“The Northman” on Prime: epic but empty


Universal Pictures

Alexander Skarsgård in “The Northman”

By Jacob Cowan


Historical movies can be extremely hard to pull off, and “The Northman” is no exception. Director Robert Eggers’ task wasn’t simple — finding a balance between historical accuracy and modern cinema appeal is no easy feat. Tipping too far to the side of modernity could sacrifice the film’s integrity, yet tipping too far to the side of historical accuracy risks losing any relatability to the audience. Fortunately, “The Northman” manages to walk that tightrope, though not without the occasional slip.

The newest work in Eggers’ catalog, “The Northman,” is set in the 800s C.E. Scandinavia. It reinterprets the tale of Amleth — the inspiration for Shakespeare’s “Hamlet.” In Eggers’ rendition, Amleth is the teenage prince of his father’s kingdom, but before he can come of age, Amleth’s uncle Fjiolnir kills the king, seizing the throne for himself. After Amleth escapes the kingdom, he vows to take revenge against his uncle and save his mother, whom Amleth believes is held captive by Fjiolnir. The on-screen plot picks up a few decades later with a now-adult Amleth still bent on revenge.

From the start, the film’s visuals are gorgeous. Cinematographer Jarin Blaschke captures the movie’s action sequences with minimal cuts, immersing the viewer in the violent world of the Vikings. Having filmed in North Ireland and Ireland, Blaschke also incorporates frequent landscape shots and dynamic angles to improve upon this immersion, while the deep gray, blue and green color palette mesmerizes. 

The film boasts an incredible cast, with Alexander Skårsgard, Anya Taylor-Joy, Nicole Kidman, Ethan Hawke and Willem Dafoe. Despite the star-studded lineup, though, Eggers underuses many of the talented actors. Apart from Skårsgard and Taylor-Joy, most cast members appear on-screen for only a few minutes, and while the actors’ respective performances are stunning, the characters themselves feel unrelatable and one-dimensional, leaving much to be desired.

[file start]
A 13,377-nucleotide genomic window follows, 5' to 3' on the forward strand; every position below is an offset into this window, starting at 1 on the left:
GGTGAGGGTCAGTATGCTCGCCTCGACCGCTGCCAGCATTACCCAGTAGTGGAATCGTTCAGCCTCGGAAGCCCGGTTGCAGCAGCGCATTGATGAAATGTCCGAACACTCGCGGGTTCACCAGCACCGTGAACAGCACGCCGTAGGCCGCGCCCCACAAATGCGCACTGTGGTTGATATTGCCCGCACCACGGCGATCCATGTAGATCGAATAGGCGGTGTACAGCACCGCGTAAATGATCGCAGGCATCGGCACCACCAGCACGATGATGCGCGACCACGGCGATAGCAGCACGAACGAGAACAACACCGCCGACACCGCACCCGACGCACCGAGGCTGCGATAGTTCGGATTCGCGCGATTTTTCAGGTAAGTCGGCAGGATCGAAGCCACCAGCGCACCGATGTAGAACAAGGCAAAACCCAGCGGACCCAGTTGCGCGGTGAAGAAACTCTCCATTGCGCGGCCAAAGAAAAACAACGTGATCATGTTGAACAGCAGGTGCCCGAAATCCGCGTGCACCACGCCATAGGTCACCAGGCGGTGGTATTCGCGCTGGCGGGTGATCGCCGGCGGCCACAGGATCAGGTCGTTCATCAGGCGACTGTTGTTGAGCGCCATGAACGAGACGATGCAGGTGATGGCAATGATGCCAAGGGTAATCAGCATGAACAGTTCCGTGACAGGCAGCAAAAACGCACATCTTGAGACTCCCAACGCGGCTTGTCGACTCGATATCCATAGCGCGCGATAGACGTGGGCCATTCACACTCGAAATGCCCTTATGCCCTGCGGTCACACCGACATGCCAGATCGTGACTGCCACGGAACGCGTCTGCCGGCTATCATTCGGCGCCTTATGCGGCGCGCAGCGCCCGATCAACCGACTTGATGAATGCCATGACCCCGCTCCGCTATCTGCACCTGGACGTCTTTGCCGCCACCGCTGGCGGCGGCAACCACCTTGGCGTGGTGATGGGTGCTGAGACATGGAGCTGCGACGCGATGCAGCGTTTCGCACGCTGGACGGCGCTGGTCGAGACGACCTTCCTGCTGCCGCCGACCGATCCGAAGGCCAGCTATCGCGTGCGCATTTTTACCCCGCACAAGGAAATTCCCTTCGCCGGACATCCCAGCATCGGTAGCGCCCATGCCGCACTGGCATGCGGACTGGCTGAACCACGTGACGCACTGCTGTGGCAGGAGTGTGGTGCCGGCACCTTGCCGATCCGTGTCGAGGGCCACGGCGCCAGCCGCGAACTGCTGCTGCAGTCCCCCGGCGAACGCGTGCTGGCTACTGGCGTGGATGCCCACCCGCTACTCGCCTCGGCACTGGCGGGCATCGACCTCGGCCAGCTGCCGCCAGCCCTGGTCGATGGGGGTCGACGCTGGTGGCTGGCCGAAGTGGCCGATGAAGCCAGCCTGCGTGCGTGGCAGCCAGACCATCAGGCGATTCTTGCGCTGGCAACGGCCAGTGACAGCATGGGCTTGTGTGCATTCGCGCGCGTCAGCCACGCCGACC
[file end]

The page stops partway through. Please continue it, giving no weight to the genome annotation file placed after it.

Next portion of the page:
The film’s plot is, thankfully, stronger and more interesting than its characters, as it refuses to shy away from the brutality of the Vikings. Slavery is a vital part of the story’s plot. Most characters are either enslavers or slaves themselves. The cruelty of the film reminds the audience to refrain from glorifying the Vikings. Tensions within the story portray the power dynamic between Viking leaders and the enslaved people, offering a deeper look into Viking culture. The film’s violence is unashamedly graphic, from blood to beheadings, and though the action can feel sparse especially in the second act, the film never fails to highlight the viciousness of the Vikings. 

The movie’s dialogue leans into Old English, a choice that makes for a theatrical and dramatic experience — but also an alienating one passive moviegoers won’t appreciate, even with the occasional bursts of humor. 

While the setting, performances and cinematography are captivating, the film is quite far from perfect. Its greatest weakness is unrelatability. Whether their lack of depth is a product of the severe medieval time period or a conscious directorial choice, the distance between the characters and the audience is disappointing.

The film can be hard to follow. Its plot seems fairly straightforward, but some of the action sequences feel rushed, and parts of the story, especially the supernatural aspects of witchcraft, are more confusing than intriguing. The film makes little effort to explain the rules of the world — sometimes the world feels hyper-realistic and at others, it’s immersed in magic. In a story with already bland characters, the film’s inconsistencies certainly don’t help to engage.

In what can only be described as an experience rather than a movie, “The Northman” is a massive spectacle worth giving a shot despite its imperfections. It’s more of a historical document than a film, though, and if you’re looking for a leisurely watch, try another century.